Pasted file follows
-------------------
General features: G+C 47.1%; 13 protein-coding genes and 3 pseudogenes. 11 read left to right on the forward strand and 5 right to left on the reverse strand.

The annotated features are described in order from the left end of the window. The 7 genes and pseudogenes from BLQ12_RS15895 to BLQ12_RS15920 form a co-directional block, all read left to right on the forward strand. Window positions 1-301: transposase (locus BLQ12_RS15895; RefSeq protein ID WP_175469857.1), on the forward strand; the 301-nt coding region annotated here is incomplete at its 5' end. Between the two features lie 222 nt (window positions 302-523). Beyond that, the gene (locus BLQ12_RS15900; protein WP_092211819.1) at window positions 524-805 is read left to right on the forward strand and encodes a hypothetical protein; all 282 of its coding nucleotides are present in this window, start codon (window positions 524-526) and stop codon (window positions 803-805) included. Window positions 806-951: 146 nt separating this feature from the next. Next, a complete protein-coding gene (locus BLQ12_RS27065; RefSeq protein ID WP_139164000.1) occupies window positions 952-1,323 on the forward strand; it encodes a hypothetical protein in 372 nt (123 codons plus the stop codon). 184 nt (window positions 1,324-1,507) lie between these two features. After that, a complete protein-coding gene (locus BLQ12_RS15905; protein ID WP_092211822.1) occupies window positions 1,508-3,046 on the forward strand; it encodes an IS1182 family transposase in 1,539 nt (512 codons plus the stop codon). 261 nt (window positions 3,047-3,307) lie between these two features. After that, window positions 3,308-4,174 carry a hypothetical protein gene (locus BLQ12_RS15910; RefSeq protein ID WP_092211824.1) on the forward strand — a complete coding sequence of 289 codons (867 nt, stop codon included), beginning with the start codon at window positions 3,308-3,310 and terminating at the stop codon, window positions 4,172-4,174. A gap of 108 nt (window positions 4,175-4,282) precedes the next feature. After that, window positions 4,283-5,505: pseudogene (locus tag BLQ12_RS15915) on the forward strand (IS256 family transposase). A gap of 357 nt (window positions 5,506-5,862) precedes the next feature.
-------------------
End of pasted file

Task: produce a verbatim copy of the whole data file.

General features: G+C 47.1%; 13 protein-coding genes and 3 pseudogenes. 11 read left to right on the forward strand and 5 right to left on the reverse strand.

The annotated features are described in order from the left end of the window. The 7 genes and pseudogenes from BLQ12_RS15895 to BLQ12_RS15920 form a co-directional block, all read left to right on the forward strand. Window positions 1-301: transposase (locus BLQ12_RS15895; RefSeq protein ID WP_175469857.1), on the forward strand; the 301-nt coding region annotated here is incomplete at its 5' end. Between the two features lie 222 nt (window positions 302-523). Beyond that, the gene (locus BLQ12_RS15900; protein WP_092211819.1) at window positions 524-805 is read left to right on the forward strand and encodes a hypothetical protein; all 282 of its coding nucleotides are present in this window, start codon (window positions 524-526) and stop codon (window positions 803-805) included. Window positions 806-951: 146 nt separating this feature from the next. Next, a complete protein-coding gene (locus BLQ12_RS27065; RefSeq protein ID WP_139164000.1) occupies window positions 952-1,323 on the forward strand; it encodes a hypothetical protein in 372 nt (123 codons plus the stop codon). 184 nt (window positions 1,324-1,507) lie between these two features. After that, a complete protein-coding gene (locus BLQ12_RS15905; protein ID WP_092211822.1) occupies window positions 1,508-3,046 on the forward strand; it encodes an IS1182 family transposase in 1,539 nt (512 codons plus the stop codon). 261 nt (window positions 3,047-3,307) lie between these two features. After that, window positions 3,308-4,174 carry a hypothetical protein gene (locus BLQ12_RS15910; RefSeq protein ID WP_092211824.1) on the forward strand — a complete coding sequence of 289 codons (867 nt, stop codon included), beginning with the start codon at window positions 3,308-3,310 and terminating at the stop codon, window positions 4,172-4,174. A gap of 108 nt (window positions 4,175-4,282) precedes the next feature. After that, window positions 4,283-5,505: pseudogene (locus tag BLQ12_RS15915) on the forward strand (IS256 family transposase). A gap of 357 nt (window positions 5,506-5,862) precedes the next feature.